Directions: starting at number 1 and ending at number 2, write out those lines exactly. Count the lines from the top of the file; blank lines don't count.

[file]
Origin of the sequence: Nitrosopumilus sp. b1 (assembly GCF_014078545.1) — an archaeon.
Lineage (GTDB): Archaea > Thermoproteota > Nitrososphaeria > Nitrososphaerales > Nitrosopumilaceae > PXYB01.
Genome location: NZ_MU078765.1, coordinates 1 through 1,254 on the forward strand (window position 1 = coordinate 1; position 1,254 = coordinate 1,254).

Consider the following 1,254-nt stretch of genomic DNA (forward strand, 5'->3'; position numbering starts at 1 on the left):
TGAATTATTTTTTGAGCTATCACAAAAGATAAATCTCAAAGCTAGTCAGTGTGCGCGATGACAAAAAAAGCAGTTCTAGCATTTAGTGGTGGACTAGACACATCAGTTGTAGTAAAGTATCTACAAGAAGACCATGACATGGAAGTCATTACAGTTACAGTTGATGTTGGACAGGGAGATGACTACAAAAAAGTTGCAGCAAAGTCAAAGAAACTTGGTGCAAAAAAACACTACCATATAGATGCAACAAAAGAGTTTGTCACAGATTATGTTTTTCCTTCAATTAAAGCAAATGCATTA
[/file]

Origin of the sequence: Nitrosopumilus sp. b1 (assembly GCF_014078545.1) — an archaeon.
Lineage (GTDB): Archaea > Thermoproteota > Nitrososphaeria > Nitrososphaerales > Nitrosopumilaceae > PXYB01.